The white paper entitled ‘Better services for the mentally handicapped’ (DHSS, 1971) stated as a general principle that: ‘Each handicapped person should live with his own family as long as this does not impose an undue burden on them or him, and he and his family should receive full advice and support.’ Sixteen years later, the advice and support that families require has not yet been satisfactorily clarified. In ‘Mental handicap: progress, problems and priorities’ (DHSS, 1980) it was concluded that further work was required on ‘the roles of the various professionals who provide services to families of mentally handicapped children’, on ‘service policy’ and on ‘how services to families can best be co-ordinated’.
Although such desires are commonly expressed, there is insufficient information available about what the needs of families of children with learning difficulties are. Indeed, many such reports and advisory documents appear to stereotype families of children with learning difficulties and assume that they all have similar needs and that we know what those needs are and can meet them.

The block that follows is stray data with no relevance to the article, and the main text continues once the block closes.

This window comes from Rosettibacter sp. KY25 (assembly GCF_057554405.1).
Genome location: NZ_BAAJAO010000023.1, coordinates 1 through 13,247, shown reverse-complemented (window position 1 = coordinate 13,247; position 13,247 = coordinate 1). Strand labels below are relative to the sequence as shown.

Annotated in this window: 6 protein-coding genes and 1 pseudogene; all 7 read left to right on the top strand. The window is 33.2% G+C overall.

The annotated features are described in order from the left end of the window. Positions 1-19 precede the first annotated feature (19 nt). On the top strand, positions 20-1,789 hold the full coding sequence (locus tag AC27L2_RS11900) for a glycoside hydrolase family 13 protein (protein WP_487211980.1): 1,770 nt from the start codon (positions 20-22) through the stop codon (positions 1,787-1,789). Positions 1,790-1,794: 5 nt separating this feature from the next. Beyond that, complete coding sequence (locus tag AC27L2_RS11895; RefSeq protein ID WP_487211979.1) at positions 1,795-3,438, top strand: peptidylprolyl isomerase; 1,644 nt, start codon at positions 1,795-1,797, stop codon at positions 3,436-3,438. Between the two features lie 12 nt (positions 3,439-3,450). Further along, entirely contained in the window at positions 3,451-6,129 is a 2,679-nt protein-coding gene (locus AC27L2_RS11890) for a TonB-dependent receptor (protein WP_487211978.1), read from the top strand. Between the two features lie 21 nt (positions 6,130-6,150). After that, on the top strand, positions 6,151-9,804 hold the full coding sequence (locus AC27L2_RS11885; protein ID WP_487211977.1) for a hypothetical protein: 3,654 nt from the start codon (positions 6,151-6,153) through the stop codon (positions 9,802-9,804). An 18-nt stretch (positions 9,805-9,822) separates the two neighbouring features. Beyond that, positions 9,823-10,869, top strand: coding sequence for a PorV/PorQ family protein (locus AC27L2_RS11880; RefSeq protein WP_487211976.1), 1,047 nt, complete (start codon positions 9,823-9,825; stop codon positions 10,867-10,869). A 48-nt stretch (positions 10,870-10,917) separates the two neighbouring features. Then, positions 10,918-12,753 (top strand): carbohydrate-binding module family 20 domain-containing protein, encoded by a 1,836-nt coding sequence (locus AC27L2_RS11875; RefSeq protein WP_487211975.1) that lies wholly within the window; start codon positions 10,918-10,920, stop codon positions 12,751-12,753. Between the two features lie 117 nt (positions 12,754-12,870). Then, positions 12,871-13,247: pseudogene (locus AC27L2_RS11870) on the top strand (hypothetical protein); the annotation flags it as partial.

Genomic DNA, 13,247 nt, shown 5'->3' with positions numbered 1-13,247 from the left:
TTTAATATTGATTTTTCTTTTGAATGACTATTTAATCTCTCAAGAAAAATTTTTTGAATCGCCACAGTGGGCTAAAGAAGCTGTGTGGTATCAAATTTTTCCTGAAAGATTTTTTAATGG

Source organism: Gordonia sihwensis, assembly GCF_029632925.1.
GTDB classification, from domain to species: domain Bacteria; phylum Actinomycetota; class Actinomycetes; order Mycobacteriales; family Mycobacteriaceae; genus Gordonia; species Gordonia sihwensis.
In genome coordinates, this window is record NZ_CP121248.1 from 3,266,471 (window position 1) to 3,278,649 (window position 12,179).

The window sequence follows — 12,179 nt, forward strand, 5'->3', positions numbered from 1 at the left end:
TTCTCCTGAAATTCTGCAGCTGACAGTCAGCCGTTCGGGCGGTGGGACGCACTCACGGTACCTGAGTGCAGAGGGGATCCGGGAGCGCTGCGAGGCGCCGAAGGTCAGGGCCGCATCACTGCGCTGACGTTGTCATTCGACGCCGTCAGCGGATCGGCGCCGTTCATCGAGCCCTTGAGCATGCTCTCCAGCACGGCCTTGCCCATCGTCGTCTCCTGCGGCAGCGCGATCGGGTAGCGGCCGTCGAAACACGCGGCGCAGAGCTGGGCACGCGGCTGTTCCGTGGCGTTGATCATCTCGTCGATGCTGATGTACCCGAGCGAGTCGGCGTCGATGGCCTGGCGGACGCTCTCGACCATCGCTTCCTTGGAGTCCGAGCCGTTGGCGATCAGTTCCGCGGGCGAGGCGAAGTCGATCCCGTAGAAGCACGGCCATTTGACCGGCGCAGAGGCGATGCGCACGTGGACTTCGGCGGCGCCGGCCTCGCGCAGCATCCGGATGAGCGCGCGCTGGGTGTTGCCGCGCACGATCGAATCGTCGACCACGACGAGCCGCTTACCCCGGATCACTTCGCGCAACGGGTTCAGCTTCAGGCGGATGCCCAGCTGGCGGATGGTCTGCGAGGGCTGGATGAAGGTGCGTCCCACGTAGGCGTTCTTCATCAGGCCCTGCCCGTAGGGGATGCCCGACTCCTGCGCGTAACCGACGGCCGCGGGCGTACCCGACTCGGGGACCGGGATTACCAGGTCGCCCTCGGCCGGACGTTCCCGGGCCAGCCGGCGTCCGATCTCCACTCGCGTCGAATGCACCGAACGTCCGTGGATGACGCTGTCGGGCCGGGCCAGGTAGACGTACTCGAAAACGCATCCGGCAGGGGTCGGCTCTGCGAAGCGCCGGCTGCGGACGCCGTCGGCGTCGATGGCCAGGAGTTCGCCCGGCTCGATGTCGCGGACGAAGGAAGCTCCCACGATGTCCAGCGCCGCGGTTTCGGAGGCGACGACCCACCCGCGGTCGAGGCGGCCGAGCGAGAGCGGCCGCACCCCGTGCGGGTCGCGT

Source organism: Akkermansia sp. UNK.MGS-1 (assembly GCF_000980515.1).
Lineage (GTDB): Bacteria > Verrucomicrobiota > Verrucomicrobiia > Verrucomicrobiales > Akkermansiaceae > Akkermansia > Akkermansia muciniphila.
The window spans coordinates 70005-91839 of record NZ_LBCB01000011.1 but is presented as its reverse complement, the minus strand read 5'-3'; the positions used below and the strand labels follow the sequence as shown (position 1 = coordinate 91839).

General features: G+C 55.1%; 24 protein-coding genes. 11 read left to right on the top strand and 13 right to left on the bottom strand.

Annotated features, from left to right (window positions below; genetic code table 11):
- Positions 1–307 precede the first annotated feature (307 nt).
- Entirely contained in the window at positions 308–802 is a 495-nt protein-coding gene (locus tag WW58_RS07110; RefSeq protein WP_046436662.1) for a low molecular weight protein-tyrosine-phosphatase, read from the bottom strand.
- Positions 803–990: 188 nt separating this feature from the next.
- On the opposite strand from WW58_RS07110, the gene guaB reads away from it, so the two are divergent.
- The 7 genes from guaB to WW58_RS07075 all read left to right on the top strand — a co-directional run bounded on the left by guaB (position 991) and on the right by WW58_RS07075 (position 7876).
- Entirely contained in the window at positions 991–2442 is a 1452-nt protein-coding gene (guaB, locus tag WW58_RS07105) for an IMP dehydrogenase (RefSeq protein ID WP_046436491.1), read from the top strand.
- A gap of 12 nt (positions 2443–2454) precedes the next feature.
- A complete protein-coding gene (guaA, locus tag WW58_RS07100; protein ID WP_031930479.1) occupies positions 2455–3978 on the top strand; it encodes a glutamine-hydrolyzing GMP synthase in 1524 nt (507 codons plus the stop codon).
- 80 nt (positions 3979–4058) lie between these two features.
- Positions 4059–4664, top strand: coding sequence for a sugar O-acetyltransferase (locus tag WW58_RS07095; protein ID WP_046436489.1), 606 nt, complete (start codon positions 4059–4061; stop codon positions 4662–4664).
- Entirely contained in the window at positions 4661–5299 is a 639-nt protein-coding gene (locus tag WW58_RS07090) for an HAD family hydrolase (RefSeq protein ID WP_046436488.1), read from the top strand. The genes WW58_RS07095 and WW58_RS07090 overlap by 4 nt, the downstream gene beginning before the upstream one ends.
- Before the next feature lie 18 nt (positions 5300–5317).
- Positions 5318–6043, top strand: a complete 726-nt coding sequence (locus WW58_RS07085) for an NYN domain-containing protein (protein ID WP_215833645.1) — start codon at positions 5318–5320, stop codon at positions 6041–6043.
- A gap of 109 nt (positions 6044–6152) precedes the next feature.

It was this realisation that led us to the research described in this book. We had been engaged in research on early development, family support and intervention with a cohort of 181 families who each had a child with Down’s syndrome born in Greater Manchester between August 1973 and August 1980 (The Manchester Down’s Syndrome Cohort). During our many discussions with the parents, a large number of issues began to emerge. Some families appeared to be experiencing difficulties, describing relationship problems, difficulties with the children and feelings of restriction and isolation. Others spoke of their concerns about the services they received, or about the reactions of others to themselves and